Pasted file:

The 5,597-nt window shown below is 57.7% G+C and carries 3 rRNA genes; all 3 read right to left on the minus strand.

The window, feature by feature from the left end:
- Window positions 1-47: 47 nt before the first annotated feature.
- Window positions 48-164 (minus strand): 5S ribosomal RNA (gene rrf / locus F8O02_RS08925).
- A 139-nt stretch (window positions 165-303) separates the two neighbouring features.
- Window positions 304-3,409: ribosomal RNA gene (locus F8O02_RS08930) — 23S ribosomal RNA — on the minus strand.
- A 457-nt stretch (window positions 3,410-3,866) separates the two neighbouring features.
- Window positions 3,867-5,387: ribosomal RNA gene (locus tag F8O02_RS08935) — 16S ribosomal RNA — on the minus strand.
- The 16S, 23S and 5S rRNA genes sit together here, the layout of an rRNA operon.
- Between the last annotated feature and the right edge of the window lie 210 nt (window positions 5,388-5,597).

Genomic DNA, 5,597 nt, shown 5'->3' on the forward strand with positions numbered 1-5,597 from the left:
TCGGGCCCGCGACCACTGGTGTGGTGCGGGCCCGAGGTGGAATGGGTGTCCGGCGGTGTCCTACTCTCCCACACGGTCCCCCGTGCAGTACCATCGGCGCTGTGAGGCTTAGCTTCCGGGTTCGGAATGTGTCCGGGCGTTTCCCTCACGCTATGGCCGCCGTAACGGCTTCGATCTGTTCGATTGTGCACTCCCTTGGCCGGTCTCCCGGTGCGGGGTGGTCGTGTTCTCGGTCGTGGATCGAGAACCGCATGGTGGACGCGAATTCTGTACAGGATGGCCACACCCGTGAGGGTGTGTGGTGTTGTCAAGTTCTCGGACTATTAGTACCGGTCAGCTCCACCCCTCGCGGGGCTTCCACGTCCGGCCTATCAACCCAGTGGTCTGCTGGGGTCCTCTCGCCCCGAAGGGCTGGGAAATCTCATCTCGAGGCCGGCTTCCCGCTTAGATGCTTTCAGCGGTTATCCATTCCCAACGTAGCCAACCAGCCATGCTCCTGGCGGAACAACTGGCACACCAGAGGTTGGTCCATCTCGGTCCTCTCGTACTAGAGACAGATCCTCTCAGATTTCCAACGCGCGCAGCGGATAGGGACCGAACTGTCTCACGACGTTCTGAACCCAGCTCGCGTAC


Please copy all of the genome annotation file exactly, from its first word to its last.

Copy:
The 5,597-nt window shown below is 57.7% G+C and carries 3 rRNA genes; all 3 read right to left on the minus strand.

The window, feature by feature from the left end:
- Window positions 1-47: 47 nt before the first annotated feature.
- Window positions 48-164 (minus strand): 5S ribosomal RNA (gene rrf / locus F8O02_RS08925).
- A 139-nt stretch (window positions 165-303) separates the two neighbouring features.
- Window positions 304-3,409: ribosomal RNA gene (locus F8O02_RS08930) — 23S ribosomal RNA — on the minus strand.
- A 457-nt stretch (window positions 3,410-3,866) separates the two neighbouring features.
- Window positions 3,867-5,387: ribosomal RNA gene (locus tag F8O02_RS08935) — 16S ribosomal RNA — on the minus strand.
- The 16S, 23S and 5S rRNA genes sit together here, the layout of an rRNA operon.
- Between the last annotated feature and the right edge of the window lie 210 nt (window positions 5,388-5,597).

Genomic DNA, 5,597 nt, shown 5'->3' on the forward strand with positions numbered 1-5,597 from the left:
TCGGGCCCGCGACCACTGGTGTGGTGCGGGCCCGAGGTGGAATGGGTGTCCGGCGGTGTCCTACTCTCCCACACGGTCCCCCGTGCAGTACCATCGGCGCTGTGAGGCTTAGCTTCCGGGTTCGGAATGTGTCCGGGCGTTTCCCTCACGCTATGGCCGCCGTAACGGCTTCGATCTGTTCGATTGTGCACTCCCTTGGCCGGTCTCCCGGTGCGGGGTGGTCGTGTTCTCGGTCGTGGATCGAGAACCGCATGGTGGACGCGAATTCTGTACAGGATGGCCACACCCGTGAGGGTGTGTGGTGTTGTCAAGTTCTCGGACTATTAGTACCGGTCAGCTCCACCCCTCGCGGGGCTTCCACGTCCGGCCTATCAACCCAGTGGTCTGCTGGGGTCCTCTCGCCCCGAAGGGCTGGGAAATCTCATCTCGAGGCCGGCTTCCCGCTTAGATGCTTTCAGCGGTTATCCATTCCCAACGTAGCCAACCAGCCATGCTCCTGGCGGAACAACTGGCACACCAGAGGTTGGTCCATCTCGGTCCTCTCGTACTAGAGACAGATCCTCTCAGATTTCCAACGCGCGCAGCGGATAGGGACCGAACTGTCTCACGACGTTCTGAACCCAGCTCGCGTAC